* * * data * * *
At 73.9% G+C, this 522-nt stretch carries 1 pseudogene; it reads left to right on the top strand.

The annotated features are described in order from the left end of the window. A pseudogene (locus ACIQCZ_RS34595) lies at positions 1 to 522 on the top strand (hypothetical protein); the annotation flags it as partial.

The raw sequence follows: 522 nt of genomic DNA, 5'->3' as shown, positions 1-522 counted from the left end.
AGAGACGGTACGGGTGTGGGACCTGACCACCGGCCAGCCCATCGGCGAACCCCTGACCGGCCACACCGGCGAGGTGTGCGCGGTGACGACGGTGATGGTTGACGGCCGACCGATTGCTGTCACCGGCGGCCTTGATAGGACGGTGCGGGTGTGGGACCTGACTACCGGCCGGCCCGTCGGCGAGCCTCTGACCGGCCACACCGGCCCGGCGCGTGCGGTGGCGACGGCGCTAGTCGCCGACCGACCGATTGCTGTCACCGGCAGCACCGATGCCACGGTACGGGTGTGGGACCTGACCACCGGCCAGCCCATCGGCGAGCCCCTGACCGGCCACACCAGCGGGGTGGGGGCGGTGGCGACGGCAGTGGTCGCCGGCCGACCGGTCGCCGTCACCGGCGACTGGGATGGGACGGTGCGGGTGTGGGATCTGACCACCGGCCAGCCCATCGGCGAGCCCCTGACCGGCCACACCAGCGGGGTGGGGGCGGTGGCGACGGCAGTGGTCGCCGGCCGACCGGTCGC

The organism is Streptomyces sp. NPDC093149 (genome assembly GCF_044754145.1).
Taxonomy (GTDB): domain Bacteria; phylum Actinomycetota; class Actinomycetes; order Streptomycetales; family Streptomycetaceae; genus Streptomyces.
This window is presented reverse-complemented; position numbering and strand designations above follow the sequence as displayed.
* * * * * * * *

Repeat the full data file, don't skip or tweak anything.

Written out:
At 73.9% G+C, this 522-nt stretch carries 1 pseudogene; it reads left to right on the top strand.

The annotated features are described in order from the left end of the window. A pseudogene (locus ACIQCZ_RS34595) lies at positions 1 to 522 on the top strand (hypothetical protein); the annotation flags it as partial.

The raw sequence follows: 522 nt of genomic DNA, 5'->3' as shown, positions 1-522 counted from the left end.
AGAGACGGTACGGGTGTGGGACCTGACCACCGGCCAGCCCATCGGCGAACCCCTGACCGGCCACACCGGCGAGGTGTGCGCGGTGACGACGGTGATGGTTGACGGCCGACCGATTGCTGTCACCGGCGGCCTTGATAGGACGGTGCGGGTGTGGGACCTGACTACCGGCCGGCCCGTCGGCGAGCCTCTGACCGGCCACACCGGCCCGGCGCGTGCGGTGGCGACGGCGCTAGTCGCCGACCGACCGATTGCTGTCACCGGCAGCACCGATGCCACGGTACGGGTGTGGGACCTGACCACCGGCCAGCCCATCGGCGAGCCCCTGACCGGCCACACCAGCGGGGTGGGGGCGGTGGCGACGGCAGTGGTCGCCGGCCGACCGGTCGCCGTCACCGGCGACTGGGATGGGACGGTGCGGGTGTGGGATCTGACCACCGGCCAGCCCATCGGCGAGCCCCTGACCGGCCACACCAGCGGGGTGGGGGCGGTGGCGACGGCAGTGGTCGCCGGCCGACCGGTCGC

The organism is Streptomyces sp. NPDC093149 (genome assembly GCF_044754145.1).
Taxonomy (GTDB): domain Bacteria; phylum Actinomycetota; class Actinomycetes; order Streptomycetales; family Streptomycetaceae; genus Streptomyces.
This window is presented reverse-complemented; position numbering and strand designations above follow the sequence as displayed.